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Wednesday February 21, 2024

Foreign loans, grants drop by 50pc in seven months of this fiscal

March 02, 2023

ISLAMABAD: Pakistan’s ability to generate foreign loans shrank significantly up to 50 percent in the first seven months (July-Jan) period of the current fiscal year compared to the same period of the last financial year mainly because of stalled IMF programme.

According to official data of the government, the dollar inflows on account of foreign loans and grants have witnessed downslide of approximately 50 percent during July-January period of FY2022-23 as it declined to $6.1 billion in the current fiscal against $12.02 billion in the same period of the last financial year.

To be exact, the foreign dollar inflows decreased by 48.89 percent in the first seven months of the current fiscal year compared to the same period of the last financial year.

The government sought $22.8 billion on the eve of the budget for 2022-23 but, so far, the disbursements of dollar inflows remained dismally slow. This slow disbursement of inflows aggravated the dollar liquidity crunch and now Pakistani authorities are pinning hopes that Pakistan and the IMF might strike a staff level agreement next week.

A major decline has been witnessed on account of foreign commercial loans as the government could fetch only $200 million in the first seven months of the current fiscal against $2.62 billion in the same period of the last financial year. The government received $1.16 billion from the IMF in the current fiscal year. Through the Naya Pakistan Certificate, the government fetched $466.3 million in the current fiscal year.

This massive drop in the dollar inflows simply depicts that the country has been passing through severe dollar liquidity crunch resulting into persistent decline in the foreign exchange reserves held by the State Bank of Pakistan (SBP). The foreign exchange reserves held by the SBP stood at $10.8 billion in last April 2022 when the PTI’s former prime minister Imran Khan was shown the door through a no confidence move. Now the foreign exchange reserves held by the SBP stood at $3.1 billion in accordance with the data released by the central bank last week.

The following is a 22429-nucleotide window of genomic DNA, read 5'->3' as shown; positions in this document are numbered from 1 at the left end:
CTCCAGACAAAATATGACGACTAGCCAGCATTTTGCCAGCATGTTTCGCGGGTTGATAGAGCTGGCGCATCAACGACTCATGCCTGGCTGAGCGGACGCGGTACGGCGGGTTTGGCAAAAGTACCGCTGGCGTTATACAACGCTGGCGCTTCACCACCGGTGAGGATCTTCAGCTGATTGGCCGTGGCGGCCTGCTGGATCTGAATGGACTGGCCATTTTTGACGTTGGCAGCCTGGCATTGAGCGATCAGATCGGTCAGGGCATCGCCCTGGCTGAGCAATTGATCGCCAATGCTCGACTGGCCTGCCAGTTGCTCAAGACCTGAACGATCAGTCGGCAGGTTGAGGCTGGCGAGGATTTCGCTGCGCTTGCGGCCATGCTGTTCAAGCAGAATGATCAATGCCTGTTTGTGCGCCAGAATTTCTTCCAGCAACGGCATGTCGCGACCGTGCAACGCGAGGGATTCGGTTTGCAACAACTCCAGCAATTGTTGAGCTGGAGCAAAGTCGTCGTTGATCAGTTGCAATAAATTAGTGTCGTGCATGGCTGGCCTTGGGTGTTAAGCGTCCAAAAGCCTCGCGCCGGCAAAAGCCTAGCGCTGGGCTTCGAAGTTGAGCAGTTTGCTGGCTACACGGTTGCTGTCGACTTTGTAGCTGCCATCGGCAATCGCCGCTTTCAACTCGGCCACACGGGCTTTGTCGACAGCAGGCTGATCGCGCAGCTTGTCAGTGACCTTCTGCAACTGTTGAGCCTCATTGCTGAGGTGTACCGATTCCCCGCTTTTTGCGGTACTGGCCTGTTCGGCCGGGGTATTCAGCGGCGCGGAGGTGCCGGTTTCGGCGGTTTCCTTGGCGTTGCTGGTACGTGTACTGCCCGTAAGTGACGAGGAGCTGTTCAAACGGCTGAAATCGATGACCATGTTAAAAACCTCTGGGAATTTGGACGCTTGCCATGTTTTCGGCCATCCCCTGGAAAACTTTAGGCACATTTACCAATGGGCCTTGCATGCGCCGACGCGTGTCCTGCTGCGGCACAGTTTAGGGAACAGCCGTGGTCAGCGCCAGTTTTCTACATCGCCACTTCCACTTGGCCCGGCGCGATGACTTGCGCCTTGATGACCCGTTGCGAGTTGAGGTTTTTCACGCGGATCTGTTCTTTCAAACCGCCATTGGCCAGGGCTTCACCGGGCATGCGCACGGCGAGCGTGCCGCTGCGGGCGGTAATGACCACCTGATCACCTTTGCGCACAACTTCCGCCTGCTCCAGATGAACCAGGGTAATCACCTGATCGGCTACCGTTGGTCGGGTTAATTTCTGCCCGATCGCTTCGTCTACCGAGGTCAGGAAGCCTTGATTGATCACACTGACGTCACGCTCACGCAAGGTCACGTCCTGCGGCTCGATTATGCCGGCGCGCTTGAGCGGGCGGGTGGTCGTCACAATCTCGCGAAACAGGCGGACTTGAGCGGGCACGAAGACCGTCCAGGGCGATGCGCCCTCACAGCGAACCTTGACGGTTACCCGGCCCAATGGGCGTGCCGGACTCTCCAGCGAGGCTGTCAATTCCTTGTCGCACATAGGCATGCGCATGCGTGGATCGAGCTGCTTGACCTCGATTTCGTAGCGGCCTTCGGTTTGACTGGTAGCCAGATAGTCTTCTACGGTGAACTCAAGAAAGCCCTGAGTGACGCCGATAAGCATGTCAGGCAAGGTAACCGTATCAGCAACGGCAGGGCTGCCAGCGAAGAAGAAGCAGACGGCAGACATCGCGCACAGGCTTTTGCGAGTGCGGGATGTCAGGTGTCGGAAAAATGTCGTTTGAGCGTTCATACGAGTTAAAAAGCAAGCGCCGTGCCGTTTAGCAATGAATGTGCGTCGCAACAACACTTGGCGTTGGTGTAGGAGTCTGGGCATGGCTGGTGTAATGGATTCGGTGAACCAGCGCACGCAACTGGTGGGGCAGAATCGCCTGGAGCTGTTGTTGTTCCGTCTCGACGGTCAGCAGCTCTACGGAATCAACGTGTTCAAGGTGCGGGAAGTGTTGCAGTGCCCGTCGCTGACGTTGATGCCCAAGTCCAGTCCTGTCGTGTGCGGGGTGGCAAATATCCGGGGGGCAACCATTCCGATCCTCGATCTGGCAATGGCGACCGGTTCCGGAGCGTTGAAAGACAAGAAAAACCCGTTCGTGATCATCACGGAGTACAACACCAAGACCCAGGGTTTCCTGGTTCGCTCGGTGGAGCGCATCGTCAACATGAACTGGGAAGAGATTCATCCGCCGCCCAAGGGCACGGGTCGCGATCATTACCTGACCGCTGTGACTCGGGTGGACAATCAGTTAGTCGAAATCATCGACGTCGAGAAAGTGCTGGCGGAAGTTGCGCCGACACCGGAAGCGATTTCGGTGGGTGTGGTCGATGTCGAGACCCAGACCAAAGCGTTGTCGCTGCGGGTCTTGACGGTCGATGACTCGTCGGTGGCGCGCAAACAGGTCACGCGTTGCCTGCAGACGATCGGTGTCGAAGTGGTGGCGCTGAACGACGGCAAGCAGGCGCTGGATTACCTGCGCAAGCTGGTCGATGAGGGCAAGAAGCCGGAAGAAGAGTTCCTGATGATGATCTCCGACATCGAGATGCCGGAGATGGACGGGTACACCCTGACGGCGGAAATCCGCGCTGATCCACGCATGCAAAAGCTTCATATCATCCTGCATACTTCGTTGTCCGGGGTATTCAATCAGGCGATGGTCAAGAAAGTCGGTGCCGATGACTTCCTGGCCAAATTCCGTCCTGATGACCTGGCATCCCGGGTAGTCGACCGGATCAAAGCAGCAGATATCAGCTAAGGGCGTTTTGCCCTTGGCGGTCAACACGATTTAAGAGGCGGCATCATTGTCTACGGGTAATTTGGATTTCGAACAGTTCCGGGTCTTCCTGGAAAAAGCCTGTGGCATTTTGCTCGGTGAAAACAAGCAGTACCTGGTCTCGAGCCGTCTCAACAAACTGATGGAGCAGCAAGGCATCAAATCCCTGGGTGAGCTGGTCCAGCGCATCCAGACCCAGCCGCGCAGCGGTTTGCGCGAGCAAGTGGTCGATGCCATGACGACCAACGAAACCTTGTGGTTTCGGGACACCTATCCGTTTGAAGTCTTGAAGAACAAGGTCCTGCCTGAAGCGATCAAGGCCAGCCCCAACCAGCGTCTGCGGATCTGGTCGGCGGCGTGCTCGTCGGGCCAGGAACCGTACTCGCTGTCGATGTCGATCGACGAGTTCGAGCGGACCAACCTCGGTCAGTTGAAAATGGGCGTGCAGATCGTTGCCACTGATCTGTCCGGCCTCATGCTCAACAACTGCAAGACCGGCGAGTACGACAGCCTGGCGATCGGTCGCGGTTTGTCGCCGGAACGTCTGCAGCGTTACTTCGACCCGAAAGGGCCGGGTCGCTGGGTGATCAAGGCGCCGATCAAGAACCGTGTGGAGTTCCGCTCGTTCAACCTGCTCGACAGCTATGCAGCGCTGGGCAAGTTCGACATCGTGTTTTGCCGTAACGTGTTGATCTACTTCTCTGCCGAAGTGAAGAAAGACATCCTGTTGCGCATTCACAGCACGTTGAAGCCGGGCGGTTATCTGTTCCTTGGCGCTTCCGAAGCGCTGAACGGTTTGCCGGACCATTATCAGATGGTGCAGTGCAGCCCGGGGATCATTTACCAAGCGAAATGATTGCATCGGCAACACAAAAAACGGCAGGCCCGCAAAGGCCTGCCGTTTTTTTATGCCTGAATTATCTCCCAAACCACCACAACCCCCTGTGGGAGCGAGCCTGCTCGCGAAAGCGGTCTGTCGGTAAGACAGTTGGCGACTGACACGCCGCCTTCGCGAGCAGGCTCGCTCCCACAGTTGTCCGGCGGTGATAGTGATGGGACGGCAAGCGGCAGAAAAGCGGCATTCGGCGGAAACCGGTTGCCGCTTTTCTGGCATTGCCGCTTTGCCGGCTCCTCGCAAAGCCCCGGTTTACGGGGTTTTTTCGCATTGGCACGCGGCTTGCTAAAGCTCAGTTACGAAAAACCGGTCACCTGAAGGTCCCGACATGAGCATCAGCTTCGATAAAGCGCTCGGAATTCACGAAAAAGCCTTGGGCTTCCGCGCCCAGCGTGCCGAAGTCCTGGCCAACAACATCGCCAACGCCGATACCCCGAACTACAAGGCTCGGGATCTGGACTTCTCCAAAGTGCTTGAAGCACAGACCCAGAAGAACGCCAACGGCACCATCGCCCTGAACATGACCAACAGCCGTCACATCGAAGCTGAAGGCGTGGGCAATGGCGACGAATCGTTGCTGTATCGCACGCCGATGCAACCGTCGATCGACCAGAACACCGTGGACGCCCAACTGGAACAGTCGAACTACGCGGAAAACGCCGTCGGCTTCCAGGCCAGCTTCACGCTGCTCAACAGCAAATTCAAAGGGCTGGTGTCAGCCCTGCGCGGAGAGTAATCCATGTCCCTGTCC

If the official data is scrutinized for detailed analysis, it shows that total disbursements from the multilateral creditors stood at $3.46 billion during July-Jan period of the current fiscal year against $3.32 billion in the same period of the last financial year.

The Asian Development Bank (ADB) has disbursed $1.31 billion in the first seven months of the ongoing financial year compared to $1.09 billion in the same period of the last financial year.

The Asian Infrastructure Investment Bank (AIIB) disbursed $538.46 million in the first seven months of the current fiscal year against $38.77 million in the same period of the last financial year. The EIB has disbursed $13.37 million in the first seven months of the current fiscal year against zero disbursement in the same period of the last financial year. The European Union did not disburse any amount in the current fiscal year so far against $22.5 million in the same period of the last financial year.

The World Bank provided $684.14 million as IDA funding and $36.5 million as IBRD funding. The IFAD has disbursed $35 million in the first seven months of the current fiscal year. The Islamic Development Bank (IsDB) provided to the tune of $161 million.

Among the bilateral partners, Kingdom of Saudi Arabia has become the largest bilateral donor as it provided $690 million in the first seven months of the current fiscal year on account of oil facility on deferred payment.

The other bilateral donors also provided much needed dollar inflows as China provided $54.93 million, France $21.9 million, Germany $4.6 million, Italy $5.45 million, Japan $21.3 million, Korea $19.79 million, Oman $1.89 million and USA $18.74 million.